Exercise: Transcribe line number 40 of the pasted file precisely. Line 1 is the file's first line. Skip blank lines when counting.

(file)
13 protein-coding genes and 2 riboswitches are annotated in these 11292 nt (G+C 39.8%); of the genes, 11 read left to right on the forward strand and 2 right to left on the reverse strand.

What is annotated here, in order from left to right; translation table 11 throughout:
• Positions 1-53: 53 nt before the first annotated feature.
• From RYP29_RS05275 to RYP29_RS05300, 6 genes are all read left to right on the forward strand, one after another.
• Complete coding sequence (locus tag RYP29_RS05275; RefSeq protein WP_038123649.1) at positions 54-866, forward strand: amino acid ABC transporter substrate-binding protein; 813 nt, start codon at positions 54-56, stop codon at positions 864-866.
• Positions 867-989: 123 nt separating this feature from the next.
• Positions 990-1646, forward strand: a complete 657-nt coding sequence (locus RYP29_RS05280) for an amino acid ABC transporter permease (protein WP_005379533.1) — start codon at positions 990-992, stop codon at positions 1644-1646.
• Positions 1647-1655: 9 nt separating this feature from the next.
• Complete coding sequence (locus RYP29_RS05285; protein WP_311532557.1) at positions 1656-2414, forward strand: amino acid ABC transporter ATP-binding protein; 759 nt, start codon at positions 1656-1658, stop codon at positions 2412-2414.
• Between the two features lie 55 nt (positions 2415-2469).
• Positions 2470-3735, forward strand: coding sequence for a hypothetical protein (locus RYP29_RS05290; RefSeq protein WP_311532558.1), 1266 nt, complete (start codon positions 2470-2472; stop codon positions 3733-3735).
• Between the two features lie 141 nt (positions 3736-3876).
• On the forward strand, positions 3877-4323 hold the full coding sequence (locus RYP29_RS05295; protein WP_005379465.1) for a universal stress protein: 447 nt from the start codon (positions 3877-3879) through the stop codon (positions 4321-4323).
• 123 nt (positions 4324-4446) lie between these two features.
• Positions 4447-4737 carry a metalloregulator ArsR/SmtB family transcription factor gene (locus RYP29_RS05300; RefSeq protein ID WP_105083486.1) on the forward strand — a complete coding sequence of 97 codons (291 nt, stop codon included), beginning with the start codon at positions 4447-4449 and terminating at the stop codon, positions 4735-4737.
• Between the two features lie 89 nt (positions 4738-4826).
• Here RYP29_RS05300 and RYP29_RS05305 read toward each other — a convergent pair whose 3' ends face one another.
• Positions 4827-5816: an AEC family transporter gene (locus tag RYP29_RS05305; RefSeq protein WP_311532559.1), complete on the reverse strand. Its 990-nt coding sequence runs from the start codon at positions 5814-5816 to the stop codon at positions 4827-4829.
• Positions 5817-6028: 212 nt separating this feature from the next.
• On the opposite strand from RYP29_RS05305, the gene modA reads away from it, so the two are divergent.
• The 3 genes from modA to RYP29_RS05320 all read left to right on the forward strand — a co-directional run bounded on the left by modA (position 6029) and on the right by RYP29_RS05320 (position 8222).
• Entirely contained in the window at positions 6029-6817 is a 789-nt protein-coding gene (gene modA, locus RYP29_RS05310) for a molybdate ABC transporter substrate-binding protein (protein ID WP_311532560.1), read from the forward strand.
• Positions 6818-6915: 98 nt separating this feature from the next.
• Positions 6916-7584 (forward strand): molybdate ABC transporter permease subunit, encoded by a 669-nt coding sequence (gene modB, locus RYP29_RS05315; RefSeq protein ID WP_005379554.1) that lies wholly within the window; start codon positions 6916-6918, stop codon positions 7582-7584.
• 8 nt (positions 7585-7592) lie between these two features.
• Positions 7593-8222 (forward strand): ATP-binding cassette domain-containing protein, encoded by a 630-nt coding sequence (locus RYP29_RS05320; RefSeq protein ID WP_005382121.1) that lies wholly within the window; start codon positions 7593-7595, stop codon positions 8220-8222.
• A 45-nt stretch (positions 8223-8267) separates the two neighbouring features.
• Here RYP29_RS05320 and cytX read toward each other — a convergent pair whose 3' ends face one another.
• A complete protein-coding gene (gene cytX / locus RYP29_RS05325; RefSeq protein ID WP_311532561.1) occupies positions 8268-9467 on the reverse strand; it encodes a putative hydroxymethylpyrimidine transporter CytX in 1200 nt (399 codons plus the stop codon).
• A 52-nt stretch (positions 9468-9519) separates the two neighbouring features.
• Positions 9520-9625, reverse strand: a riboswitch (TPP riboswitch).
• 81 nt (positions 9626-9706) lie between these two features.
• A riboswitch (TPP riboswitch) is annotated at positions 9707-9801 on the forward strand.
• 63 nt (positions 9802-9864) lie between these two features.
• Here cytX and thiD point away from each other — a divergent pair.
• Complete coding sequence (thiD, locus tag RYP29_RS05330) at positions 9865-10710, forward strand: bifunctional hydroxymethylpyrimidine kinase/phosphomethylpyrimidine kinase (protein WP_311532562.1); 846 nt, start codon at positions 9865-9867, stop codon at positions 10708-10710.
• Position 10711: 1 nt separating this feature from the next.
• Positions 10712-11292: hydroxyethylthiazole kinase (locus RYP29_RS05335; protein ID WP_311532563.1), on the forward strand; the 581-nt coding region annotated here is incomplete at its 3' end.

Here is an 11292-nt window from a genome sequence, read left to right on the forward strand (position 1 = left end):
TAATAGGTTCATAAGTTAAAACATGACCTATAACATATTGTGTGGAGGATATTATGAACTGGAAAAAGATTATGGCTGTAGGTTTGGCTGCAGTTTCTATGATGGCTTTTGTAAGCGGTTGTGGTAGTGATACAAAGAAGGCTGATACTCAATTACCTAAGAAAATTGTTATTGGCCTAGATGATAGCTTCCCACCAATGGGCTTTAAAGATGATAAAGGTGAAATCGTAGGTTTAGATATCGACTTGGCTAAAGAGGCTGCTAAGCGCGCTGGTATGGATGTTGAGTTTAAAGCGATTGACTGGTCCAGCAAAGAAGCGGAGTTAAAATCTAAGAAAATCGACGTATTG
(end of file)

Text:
TAATAGGTTCATAAGTTAAAACATGACCTATAACATATTGTGTGGAGGATATTATGAACTGGAAAAAGATTATGGCTGTAGGTTTGGCTGCAGTTTCTATGATGGCTTTTGTAAGCGGTTGTGGTAGTGATACAAAGAAGGCTGATACTCAATTACCTAAGAAAATTGTTATTGGCCTAGATGATAGCTTCCCACCAATGGGCTTTAAAGATGATAAAGGTGAAATCGTAGGTTTAGATATCGACTTGGCTAAAGAGGCTGCTAAGCGCGCTGGTATGGATGTTGAGTTTAAAGCGATTGACTGGTCCAGCAAAGAAGCGGAGTTAAAATCTAAGAAAATCGACGTATTG